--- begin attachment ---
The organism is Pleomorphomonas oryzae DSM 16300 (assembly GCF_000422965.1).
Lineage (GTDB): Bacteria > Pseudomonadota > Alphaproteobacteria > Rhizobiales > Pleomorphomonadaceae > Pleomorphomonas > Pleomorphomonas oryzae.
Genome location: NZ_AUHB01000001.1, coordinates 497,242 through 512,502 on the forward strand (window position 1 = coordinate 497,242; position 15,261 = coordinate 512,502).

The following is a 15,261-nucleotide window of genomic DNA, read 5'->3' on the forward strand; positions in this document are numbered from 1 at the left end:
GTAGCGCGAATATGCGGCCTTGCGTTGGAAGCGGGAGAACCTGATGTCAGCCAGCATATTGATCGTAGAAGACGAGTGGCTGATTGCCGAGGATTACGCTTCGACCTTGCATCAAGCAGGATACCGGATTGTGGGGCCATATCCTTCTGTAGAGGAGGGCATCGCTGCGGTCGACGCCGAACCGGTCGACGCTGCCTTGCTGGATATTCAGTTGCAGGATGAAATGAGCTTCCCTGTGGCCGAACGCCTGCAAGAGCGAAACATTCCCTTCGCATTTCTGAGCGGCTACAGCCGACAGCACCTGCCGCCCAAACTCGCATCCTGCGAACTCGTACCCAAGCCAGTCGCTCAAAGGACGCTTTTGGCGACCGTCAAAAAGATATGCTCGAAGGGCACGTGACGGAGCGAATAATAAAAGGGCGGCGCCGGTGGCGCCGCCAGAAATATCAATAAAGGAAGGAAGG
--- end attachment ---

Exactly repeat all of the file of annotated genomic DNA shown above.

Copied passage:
The organism is Pleomorphomonas oryzae DSM 16300 (assembly GCF_000422965.1).
Lineage (GTDB): Bacteria > Pseudomonadota > Alphaproteobacteria > Rhizobiales > Pleomorphomonadaceae > Pleomorphomonas > Pleomorphomonas oryzae.
Genome location: NZ_AUHB01000001.1, coordinates 497,242 through 512,502 on the forward strand (window position 1 = coordinate 497,242; position 15,261 = coordinate 512,502).

The following is a 15,261-nucleotide window of genomic DNA, read 5'->3' on the forward strand; positions in this document are numbered from 1 at the left end:
GTAGCGCGAATATGCGGCCTTGCGTTGGAAGCGGGAGAACCTGATGTCAGCCAGCATATTGATCGTAGAAGACGAGTGGCTGATTGCCGAGGATTACGCTTCGACCTTGCATCAAGCAGGATACCGGATTGTGGGGCCATATCCTTCTGTAGAGGAGGGCATCGCTGCGGTCGACGCCGAACCGGTCGACGCTGCCTTGCTGGATATTCAGTTGCAGGATGAAATGAGCTTCCCTGTGGCCGAACGCCTGCAAGAGCGAAACATTCCCTTCGCATTTCTGAGCGGCTACAGCCGACAGCACCTGCCGCCCAAACTCGCATCCTGCGAACTCGTACCCAAGCCAGTCGCTCAAAGGACGCTTTTGGCGACCGTCAAAAAGATATGCTCGAAGGGCACGTGACGGAGCGAATAATAAAAGGGCGGCGCCGGTGGCGCCGCCAGAAATATCAATAAAGGAAGGAAGG